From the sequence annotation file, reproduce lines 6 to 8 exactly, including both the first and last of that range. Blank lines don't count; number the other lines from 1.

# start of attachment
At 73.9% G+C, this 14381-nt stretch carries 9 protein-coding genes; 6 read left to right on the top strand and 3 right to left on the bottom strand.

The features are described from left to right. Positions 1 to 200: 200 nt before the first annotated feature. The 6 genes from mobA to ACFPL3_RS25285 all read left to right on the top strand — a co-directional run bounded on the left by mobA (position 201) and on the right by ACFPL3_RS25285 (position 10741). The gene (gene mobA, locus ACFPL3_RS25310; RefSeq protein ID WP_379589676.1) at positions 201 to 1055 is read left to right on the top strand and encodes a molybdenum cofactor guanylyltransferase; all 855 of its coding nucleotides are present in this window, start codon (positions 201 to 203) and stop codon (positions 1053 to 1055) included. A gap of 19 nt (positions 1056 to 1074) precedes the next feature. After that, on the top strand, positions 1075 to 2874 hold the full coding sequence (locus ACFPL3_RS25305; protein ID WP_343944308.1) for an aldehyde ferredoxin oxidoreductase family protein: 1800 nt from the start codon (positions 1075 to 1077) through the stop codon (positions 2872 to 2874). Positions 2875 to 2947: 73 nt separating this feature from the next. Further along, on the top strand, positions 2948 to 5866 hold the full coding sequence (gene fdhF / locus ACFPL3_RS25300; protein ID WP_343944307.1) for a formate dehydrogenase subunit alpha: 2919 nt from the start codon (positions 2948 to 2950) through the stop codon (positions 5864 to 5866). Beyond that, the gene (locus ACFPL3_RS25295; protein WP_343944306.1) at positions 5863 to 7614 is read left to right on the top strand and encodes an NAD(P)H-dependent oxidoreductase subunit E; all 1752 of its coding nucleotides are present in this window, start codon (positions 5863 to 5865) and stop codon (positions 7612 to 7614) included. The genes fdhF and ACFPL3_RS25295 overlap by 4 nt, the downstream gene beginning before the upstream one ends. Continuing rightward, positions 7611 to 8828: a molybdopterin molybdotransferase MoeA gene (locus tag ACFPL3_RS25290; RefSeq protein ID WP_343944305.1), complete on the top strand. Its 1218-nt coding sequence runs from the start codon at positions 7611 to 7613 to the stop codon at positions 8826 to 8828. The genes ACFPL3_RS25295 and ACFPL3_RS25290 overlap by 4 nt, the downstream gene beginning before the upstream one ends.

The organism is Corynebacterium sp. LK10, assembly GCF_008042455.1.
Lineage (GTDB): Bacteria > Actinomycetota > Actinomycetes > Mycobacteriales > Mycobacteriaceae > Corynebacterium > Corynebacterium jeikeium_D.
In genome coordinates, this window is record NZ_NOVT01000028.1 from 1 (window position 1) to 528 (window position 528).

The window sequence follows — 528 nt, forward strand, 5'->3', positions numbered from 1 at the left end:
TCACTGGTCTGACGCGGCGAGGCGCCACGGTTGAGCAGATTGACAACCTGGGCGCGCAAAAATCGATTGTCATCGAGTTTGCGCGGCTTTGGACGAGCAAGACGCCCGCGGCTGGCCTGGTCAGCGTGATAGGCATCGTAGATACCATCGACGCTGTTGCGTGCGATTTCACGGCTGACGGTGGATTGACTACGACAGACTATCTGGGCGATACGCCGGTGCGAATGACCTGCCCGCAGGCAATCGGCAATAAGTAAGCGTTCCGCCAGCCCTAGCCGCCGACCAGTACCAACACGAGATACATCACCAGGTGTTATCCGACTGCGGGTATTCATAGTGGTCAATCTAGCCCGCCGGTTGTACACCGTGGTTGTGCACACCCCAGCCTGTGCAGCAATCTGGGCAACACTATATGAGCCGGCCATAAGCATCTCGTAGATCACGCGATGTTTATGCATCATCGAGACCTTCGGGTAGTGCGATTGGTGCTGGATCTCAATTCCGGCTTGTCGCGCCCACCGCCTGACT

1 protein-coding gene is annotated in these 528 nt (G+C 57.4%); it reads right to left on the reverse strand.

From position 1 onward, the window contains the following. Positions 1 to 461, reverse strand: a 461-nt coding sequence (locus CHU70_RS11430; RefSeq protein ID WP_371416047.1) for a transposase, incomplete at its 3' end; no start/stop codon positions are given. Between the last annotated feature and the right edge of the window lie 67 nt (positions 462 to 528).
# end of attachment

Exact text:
The window sequence follows — 528 nt, forward strand, 5'->3', positions numbered from 1 at the left end:
TCACTGGTCTGACGCGGCGAGGCGCCACGGTTGAGCAGATTGACAACCTGGGCGCGCAAAAATCGATTGTCATCGAGTTTGCGCGGCTTTGGACGAGCAAGACGCCCGCGGCTGGCCTGGTCAGCGTGATAGGCATCGTAGATACCATCGACGCTGTTGCGTGCGATTTCACGGCTGACGGTGGATTGACTACGACAGACTATCTGGGCGATACGCCGGTGCGAATGACCTGCCCGCAGGCAATCGGCAATAAGTAAGCGTTCCGCCAGCCCTAGCCGCCGACCAGTACCAACACGAGATACATCACCAGGTGTTATCCGACTGCGGGTATTCATAGTGGTCAATCTAGCCCGCCGGTTGTACACCGTGGTTGTGCACACCCCAGCCTGTGCAGCAATCTGGGCAACACTATATGAGCCGGCCATAAGCATCTCGTAGATCACGCGATGTTTATGCATCATCGAGACCTTCGGGTAGTGCGATTGGTGCTGGATCTCAATTCCGGCTTGTCGCGCCCACCGCCTGACT

1 protein-coding gene is annotated in these 528 nt (G+C 57.4%); it reads right to left on the reverse strand.